Data retention is not working, or …?

Webwereld posted an article today on data retention stating that is does not work. (Click here for the article and here for the evaluation of data retention for the Dutch Second Chamber.) In the article it is written that data retention doesn’t work, because it’s not used often and that quite often the data is too old and/or deleted by the time a Law Enforcement Agency comes to the ISP to seize data. In The Netherlands the retention period is set at six months. Does this mean that data retention does not work? No, I think.

There are three aspects here. The first is that we should be happy that LEAs are not constantly mining the data in retention at ISPs. Apparently they only request data when it’s really necessary. That is what the internet industry ought to look at favourably.

The second is that if data retention doesn’t work because the data is hardly referenced at all, then this would suggest we can do without data retention, as opposed to lengthening the period.

The third is that investigations take time. Take a lot of time. This is an element that is hard to imagine for someone who has no experience at this kind of work. It is a very meticulous task, that has to be 100% correct to hold up in court. Investigators often have multiple cases, a priority comes by and before he or she knows it, six months have flown by and that request still needs to be made. Or, a new lead comes along, that was unknown before, that needs investigation. Etc. Investigating a case from receiving a complaint to a decision or bringing it to court, can take up to one and a half to two years before all evidence is all clear and in place.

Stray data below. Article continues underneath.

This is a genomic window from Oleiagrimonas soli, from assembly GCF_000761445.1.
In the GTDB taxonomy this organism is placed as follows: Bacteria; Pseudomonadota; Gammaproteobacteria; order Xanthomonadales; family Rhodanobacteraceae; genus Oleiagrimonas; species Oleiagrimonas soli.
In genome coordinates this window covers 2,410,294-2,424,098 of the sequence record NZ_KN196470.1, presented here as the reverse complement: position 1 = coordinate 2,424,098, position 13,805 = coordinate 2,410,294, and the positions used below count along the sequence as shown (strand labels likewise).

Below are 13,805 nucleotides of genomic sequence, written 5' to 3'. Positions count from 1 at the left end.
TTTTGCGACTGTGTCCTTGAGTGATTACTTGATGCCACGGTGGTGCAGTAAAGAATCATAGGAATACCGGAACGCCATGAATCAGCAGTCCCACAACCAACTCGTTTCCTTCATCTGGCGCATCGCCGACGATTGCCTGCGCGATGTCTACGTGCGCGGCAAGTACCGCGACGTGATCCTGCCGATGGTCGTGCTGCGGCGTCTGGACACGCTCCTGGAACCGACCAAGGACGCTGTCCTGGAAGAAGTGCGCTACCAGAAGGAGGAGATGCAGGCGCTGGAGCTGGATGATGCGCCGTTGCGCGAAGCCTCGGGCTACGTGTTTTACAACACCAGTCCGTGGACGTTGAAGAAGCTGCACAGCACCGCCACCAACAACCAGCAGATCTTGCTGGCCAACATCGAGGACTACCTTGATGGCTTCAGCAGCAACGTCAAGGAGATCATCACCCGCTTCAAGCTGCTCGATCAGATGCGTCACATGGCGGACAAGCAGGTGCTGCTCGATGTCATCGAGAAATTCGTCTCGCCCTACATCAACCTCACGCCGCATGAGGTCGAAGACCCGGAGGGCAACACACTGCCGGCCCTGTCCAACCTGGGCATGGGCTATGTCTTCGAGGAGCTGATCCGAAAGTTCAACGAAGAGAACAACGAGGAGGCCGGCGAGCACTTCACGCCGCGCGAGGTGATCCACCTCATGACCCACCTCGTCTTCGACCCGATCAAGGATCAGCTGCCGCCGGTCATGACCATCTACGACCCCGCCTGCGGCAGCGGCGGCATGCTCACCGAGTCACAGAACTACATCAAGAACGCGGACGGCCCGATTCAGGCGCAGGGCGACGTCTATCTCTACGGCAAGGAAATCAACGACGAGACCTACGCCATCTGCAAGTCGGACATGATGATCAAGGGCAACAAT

Does that mean that the six month period should be made longer, “as it is not working”? That is a democratic decision to make. Does the infringement of the privacy of all citizens weigh less than the possibility to catch a few criminals? That is the question that has to be asked and answered in parliament(s). There is a moment when that weight balances wrong. One thing is certain. If it is made one year, it will be too short, as will one and a half year, etc. There is always a chance that a new lead comes up. From personal experience I know that six months is very short in an investigation. One year may be better, but there has to be a limit that is clear and non-debatable. It has to be set quite clear at a new length or kept where it is. An open end retention is something that is not acceptable in a democratic society.

Wout de Natris, De Natris Consult

Leiderdorp, 17 February 2014.

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About Wout de Natris

As a consultant I specialise in establishing new and different relationships between industry, governments and law enforcement where internet safety and the fight against cyber crime are concerned. This makes me a bridge builder. Hence the blogs name. In this blog I intend to stress the need for interaction, cooperation and exchange of information in order to change the mentioned relationships. On offer: a comprehensive training on all non-technical aspects of spam enforcement and a cyber awareness presentation for companies and institutions
This entry was posted in Court decision, Cyber crime, Cyber crime data or the absence of it, Cyber ethics, Privacy and tagged , , , . Bookmark the permalink.

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